Tool/library memory management – You’re doing it wrong

Warning: this is something of a rant. Don’t say I didn’t warn you.

Something that continues to frustrate me is the proliferation of poor memory management decisions in tools and libraries for tools. The default is to allocate every single tiny piece of memory with malloc and then free it later.

Case in point: JSON parser libraries. Most of them allocate tiny JSON values individually from the C library heap. It makes absolutely no sense. The way most command-line tools work with JSON data is to slurp in a data file, parse it to a JSON structure, process that data and then exit. They typically don’t sit around holding a pointer to a small fragment of a JSON document, it’s all managed together. The choice to allocate JSON values on the CRT heap individually is terrible in a scenario like that. What we should do instead is to exploit the higher-level knowledge about the memory usage patterns.

A lot of people are now preparing their rebuttal detailing how fast a general heap manager can be and that we can optimize the allocator — I call bullshit on all that, and here’s why.

To prove how much of a difference this makes in practice, I modified the popular json-parser library so I can select at runtime whether to use the CRT heap or a custom page-based linear allocator. The program simply reads a block of JSON data into memory and parses it 50 times, immediately throwing away the parsed data.

You can check out the code here on github.

Here are the results:

$ time mmtest game.json heap

real 0m1.642s
user 0m1.589s
sys  0m0.051s
$ time mmtest game.json linear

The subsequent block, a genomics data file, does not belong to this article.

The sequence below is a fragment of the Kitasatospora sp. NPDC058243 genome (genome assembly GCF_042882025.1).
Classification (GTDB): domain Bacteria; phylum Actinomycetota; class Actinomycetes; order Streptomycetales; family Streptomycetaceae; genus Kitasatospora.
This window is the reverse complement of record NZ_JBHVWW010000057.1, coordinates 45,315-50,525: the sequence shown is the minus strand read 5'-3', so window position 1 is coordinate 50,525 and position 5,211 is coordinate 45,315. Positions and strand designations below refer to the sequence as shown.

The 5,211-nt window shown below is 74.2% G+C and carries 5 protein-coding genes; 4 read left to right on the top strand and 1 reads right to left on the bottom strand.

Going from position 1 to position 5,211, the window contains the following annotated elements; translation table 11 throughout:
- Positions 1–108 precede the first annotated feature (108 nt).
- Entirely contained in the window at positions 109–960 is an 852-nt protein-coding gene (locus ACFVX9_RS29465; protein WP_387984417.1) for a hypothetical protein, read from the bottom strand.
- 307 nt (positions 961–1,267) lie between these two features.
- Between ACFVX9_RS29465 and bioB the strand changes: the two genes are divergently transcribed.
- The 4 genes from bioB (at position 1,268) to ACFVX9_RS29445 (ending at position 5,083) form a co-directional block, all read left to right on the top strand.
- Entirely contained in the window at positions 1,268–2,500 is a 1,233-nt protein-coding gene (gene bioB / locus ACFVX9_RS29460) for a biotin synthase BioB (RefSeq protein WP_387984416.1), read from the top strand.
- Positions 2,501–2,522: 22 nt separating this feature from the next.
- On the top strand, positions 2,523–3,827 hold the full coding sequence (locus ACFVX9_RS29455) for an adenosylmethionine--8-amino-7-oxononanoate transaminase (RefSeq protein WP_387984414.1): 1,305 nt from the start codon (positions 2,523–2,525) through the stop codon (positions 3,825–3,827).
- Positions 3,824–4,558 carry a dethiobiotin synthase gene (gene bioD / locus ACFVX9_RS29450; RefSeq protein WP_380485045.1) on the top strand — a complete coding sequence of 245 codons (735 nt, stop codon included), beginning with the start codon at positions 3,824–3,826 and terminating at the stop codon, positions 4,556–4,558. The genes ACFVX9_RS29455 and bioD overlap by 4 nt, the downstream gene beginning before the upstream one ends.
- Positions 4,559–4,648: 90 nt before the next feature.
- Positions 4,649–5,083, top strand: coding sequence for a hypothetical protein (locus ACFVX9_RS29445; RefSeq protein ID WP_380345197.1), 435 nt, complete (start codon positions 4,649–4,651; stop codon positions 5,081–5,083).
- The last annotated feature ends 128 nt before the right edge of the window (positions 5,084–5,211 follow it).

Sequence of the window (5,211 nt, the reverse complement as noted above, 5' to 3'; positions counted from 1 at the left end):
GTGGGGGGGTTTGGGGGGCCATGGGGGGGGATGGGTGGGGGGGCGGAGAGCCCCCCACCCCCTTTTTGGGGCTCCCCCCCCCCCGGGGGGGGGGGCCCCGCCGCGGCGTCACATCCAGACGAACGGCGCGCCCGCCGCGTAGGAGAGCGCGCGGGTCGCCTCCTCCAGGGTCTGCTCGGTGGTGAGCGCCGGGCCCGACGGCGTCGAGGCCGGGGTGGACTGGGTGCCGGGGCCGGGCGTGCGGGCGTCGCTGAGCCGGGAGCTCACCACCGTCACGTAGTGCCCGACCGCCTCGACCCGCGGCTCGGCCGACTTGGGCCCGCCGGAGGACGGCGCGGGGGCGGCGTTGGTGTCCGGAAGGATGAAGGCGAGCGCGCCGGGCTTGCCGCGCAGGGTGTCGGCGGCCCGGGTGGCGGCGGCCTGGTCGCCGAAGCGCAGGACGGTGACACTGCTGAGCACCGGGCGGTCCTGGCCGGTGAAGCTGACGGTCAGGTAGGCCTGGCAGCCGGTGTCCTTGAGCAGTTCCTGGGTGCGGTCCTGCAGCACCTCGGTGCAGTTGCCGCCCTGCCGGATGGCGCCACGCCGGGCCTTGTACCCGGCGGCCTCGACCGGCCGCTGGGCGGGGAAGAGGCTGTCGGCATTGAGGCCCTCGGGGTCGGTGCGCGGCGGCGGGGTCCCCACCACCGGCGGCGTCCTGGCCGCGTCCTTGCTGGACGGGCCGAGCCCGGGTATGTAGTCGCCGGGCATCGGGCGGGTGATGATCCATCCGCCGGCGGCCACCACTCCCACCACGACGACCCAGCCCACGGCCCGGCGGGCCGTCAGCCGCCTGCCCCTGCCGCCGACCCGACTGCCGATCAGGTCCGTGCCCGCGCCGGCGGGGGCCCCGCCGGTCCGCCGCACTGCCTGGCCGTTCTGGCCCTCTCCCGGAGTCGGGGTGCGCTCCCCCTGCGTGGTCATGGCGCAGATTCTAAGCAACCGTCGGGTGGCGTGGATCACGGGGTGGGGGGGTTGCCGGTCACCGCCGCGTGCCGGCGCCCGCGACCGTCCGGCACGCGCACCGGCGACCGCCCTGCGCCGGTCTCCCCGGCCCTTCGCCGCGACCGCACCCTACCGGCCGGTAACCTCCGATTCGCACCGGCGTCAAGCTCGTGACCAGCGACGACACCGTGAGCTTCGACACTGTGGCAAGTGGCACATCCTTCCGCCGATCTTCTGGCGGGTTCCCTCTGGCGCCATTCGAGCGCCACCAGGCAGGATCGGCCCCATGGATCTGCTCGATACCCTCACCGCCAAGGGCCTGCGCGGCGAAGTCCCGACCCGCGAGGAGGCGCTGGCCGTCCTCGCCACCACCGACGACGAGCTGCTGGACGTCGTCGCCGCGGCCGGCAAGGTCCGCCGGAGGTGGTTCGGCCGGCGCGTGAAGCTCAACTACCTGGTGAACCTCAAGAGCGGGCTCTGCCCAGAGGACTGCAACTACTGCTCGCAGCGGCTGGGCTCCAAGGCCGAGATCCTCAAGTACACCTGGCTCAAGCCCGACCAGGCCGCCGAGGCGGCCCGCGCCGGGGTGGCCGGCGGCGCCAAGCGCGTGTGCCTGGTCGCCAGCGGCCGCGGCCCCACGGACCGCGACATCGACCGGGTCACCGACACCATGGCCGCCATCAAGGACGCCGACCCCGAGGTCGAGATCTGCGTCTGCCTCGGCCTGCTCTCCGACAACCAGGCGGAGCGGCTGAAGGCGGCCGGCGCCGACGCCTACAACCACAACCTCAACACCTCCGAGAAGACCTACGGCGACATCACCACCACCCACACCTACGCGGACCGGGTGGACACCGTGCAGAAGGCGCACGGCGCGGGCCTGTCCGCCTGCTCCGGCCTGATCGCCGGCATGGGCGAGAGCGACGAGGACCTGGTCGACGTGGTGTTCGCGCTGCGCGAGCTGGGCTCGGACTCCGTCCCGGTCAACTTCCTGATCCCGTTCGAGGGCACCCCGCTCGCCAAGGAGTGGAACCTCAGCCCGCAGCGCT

real 0m0.755s
user 0m0.697s
sys  0m0.057s

The stock version using the CRT heap is 2.2x slower!!

Running with valgrind to trace the heap activity reveals the (only) difference between these runs:

heap: 7,024,565 allocs, 7,024,205 frees, 337,671,820 bytes allocated
linear: 615 allocs, 255 frees, 420,426,770 bytes allocated

No wonder it’s faster! That’s a LOT of cache misses and pointless branches we’re sidestepping entirely in the malloc/free functions; more than 7 million calls. Sure, we’re wasting 90 MB of RAM, but do you really care in a command-line program that does its thing and then quits? If you’re worried about it, it can be trimmed down easily. I used a block size of 1 MB in my linear allocator for this test. Shrinking it down to 128 kb will still give you almost the same benfit. (The mismatched allocs/frees are from Apple code outside my control, go figure.)

The lesson to take away from this is simple: Never make memory management decisions at the lowest level of a system. Always allow the user to control the memory management policy on the highest possible level, where its possible to do high-level optimizations safely.

As a bonus C++ bashing, this is why anything based on the STL sucks, as it by definition takes microscopic decicions about where memory comes from and how long it will live. The standard response to MM performance concerns is to “replace the allocator with a more efficient one”. This is the wrong answer, as I hope you can clearly see above. The fastest code is the one you never have to run.

Rant over. 🙂


10 thoughts on “Tool/library memory management – You’re doing it wrong